The Cost-Quality Conundrum: Imaging

Gienna Shaw, for HealthLeaders Media , July 14, 2010
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Although CMS has been issuing NCDs for years, about 10 years ago the agency began making the process more transparent. Now the agency is increasingly stressing the importance of evidence of improved health outcomes in the Medicare population, often citing lack of evidence, relevant outcomes, or applicability to the Medicare population when denying or limiting coverage.

According to published reports, 52 NCDs were issued from 2005 to 2008. The top reasons for denials were a limited number of patients studied (71%) and a lack of relevant outcomes or a lack of a proper control group (58% each).

One recent example: CMS' decision not to cover CT colonography, saying clinical trials showing the benefit of the screening technique could not be generalized, since the mean age of trial participants was lower than that of Medicare patients.

"The burden of proof is shifting, so that assessments begin with the presumption that a technology will not be covered unless its use is supported by reliable scientific evidence of improved outcomes in relevant populations," Peter Neumann, ScD, and Sean Tunis, MD, wrote in a paper for the New England Journal of Medicine in February 2010.

"Some physicians may be concerned about stricter evidentiary requirements, perceiving them as impeding access to important medical advances," they wrote. "Others may be disturbed by the idea of interference by ?big government' in the doctor-patient relationship. Still others may suspect the motives underlying the requirement for evidence reviews, seeing the trend as part of a cost-containment agenda. ... Product manufacturers will undoubtedly fear that more time-consuming and costly hurdles will be placed in the path of reimbursement for their products."

But, the authors argued, the shift is both necessary and beneficial. Physicians and patients are better off knowing which technologies are most likely to improve health. And as Medicare spending drops, the program will be under increasing pressure to ensure dollars are directed to services providing known benefits. "Citizens and taxpayers should feel reassured that tax revenues are spent appropriately," they wrote. "Manufacturing and clinical researchers should increase their focus on generating more relevant and meaningful data."

That's the reality-based conversation Pecora hopes will soon begin. "Is there anything wrong with saying, ?Look, if something is not any better or marginally better, but not materially better, and it cost a whole lot more, should it be approved?' No, of course not. Any rational person would say that." The trick, he adds, is defining what is marginally better.

The call for innovation
As the debate over the costs and benefits of imaging technology continues, some voices are calling for increased innovation as the key to striking a balance between cost and quality.

"Innovation will be a savior of medicine," Khatib says. "Promoting innovation, promoting that environment where innovation thrives is going to be a key factor in a successful planning and implementation of all of these wonderful ideas such as early detection."

Many hospitals and practices are pinning their hopes on teleradiology to drive down costs while maintaining—or even improving—quality and patient and physician satisfaction.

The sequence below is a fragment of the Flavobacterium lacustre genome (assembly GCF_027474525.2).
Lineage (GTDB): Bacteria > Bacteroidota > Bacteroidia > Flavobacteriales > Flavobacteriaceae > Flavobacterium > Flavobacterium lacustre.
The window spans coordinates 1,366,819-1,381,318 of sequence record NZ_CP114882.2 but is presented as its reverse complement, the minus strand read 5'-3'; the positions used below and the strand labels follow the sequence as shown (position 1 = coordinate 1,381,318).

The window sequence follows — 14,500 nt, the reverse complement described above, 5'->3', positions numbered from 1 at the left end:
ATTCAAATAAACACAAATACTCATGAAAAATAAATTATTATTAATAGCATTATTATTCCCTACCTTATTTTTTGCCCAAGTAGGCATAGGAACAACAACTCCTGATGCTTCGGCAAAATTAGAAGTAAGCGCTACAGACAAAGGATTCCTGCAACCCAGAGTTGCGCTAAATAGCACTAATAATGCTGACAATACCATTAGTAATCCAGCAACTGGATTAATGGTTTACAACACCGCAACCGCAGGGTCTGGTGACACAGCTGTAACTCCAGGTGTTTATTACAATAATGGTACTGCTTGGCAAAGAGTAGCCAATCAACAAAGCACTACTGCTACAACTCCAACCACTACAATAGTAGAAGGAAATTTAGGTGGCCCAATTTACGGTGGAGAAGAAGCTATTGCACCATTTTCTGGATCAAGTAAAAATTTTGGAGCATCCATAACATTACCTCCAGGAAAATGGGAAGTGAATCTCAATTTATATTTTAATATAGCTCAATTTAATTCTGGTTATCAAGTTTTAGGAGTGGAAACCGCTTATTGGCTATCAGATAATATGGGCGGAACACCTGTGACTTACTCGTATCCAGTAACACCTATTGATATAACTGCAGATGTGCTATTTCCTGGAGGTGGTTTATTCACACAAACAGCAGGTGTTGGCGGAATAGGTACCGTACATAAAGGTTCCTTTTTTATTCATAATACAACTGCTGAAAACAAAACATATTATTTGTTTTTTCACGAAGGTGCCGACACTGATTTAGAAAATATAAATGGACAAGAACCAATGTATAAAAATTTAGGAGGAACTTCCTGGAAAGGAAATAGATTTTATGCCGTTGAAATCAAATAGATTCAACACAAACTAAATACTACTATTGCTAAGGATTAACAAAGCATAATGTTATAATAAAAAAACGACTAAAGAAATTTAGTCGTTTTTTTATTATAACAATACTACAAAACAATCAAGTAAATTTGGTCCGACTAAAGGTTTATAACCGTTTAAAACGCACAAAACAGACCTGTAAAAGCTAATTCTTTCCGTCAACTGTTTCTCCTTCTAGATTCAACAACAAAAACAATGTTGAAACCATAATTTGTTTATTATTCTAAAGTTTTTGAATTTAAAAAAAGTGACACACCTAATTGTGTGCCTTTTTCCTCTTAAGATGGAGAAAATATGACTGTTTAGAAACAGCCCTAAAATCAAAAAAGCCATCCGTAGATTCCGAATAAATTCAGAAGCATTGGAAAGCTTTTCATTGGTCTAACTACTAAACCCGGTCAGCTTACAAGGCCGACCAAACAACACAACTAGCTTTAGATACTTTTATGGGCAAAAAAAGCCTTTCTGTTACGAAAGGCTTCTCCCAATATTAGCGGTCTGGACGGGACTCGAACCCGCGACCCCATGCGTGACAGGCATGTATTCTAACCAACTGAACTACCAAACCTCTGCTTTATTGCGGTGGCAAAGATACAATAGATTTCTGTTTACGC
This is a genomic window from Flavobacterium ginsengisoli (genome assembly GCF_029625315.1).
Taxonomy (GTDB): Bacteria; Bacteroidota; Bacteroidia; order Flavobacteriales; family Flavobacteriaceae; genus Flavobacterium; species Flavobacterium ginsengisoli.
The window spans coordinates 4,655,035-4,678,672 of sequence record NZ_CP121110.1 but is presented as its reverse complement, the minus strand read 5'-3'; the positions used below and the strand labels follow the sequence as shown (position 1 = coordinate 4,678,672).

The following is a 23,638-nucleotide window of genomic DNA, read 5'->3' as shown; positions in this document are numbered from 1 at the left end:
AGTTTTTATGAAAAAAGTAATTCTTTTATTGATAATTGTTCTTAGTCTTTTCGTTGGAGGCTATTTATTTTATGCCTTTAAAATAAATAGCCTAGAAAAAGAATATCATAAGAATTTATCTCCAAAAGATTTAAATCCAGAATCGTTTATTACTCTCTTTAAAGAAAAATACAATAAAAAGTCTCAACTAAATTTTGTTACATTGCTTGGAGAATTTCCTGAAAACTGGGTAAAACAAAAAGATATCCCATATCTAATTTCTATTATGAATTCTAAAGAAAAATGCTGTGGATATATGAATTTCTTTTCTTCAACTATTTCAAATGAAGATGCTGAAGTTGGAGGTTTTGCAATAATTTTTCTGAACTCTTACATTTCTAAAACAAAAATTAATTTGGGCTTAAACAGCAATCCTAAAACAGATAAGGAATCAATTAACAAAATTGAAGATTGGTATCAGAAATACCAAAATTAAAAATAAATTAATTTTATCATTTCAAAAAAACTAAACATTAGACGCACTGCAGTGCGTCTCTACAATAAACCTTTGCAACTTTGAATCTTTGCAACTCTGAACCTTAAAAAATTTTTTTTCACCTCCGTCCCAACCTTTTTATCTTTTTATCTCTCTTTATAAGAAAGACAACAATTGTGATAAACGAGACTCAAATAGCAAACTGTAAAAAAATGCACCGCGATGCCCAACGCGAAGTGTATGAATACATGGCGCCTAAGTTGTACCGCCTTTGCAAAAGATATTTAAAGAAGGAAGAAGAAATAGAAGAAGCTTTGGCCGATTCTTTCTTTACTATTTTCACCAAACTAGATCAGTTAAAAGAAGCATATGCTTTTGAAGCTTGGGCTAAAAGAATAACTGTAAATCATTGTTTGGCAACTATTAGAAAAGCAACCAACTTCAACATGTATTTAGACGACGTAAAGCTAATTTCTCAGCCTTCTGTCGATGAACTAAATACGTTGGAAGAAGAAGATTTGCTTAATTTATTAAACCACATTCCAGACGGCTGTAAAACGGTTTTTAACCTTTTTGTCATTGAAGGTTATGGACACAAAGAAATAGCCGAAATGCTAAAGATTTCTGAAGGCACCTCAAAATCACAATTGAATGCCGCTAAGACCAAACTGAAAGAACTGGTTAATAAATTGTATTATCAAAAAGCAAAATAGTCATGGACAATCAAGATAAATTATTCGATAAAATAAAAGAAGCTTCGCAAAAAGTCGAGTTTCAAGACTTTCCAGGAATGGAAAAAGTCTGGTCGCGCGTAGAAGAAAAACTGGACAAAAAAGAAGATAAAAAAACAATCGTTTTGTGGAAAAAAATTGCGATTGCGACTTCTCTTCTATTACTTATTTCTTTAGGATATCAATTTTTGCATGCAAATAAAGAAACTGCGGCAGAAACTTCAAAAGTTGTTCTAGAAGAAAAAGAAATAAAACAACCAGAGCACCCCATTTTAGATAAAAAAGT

By day, Slimmer's practice offers remote coverage to small and rural hospitals that have difficulty recruiting specialists, struggle with high turnover rates, or don't have enough resources for total coverage and areas without multispecialty practices. Eagle also loans out radiologists to serve on-site. By night and on weekends they contract out to a national radiology practice, Virtual Radiologic.

The hybrid tactic is unusual, but it vastly improves access, throughput, and quality while reducing costs, he says.

"All of the radiology imaging is being processed by all of our doctors at the same time," Slimmer says. "It's really efficient for them, because they in essence have multiple doctors looking at their facility's studies, drastically reducing their turnaround times."

When first developing the business model, Slimmer and his partner debated whether to hire a picture archiving and communications system administrator and maintain the digital images and data themselves. Instead, they partnered with Virtual Radiologic to manage some of the more high-cost and high-risk aspects, using their staff, infrastructure, equipment, and operations center to augment their own services to their hospital customers.

One hospital, for example, had a 36-hour turnaround time for results. Now it's four hours. Those kinds of improvements can lead to better patient and physician satisfaction and, in turn, more referrals.

Teleradiology "does tap the technology in appropriate ways. It's a very good example of how you can truly utilize technology to have best outcomes," says Khatib. Using teleradiology services facilitates what he calls the art of responding to a turbulent healthcare environment in terms of volume fluctuations, response times, accuracy, access to appropriate specialties and modalities and technology and innovation.

There's a fine line between balancing costs and quality—but the key to finding that balance is to always consider the patient's best interest, Khatib says. "Quality and cost-effective care should be defined by evidence-based outcomes. Quality patient care is at the center of every decision we make."

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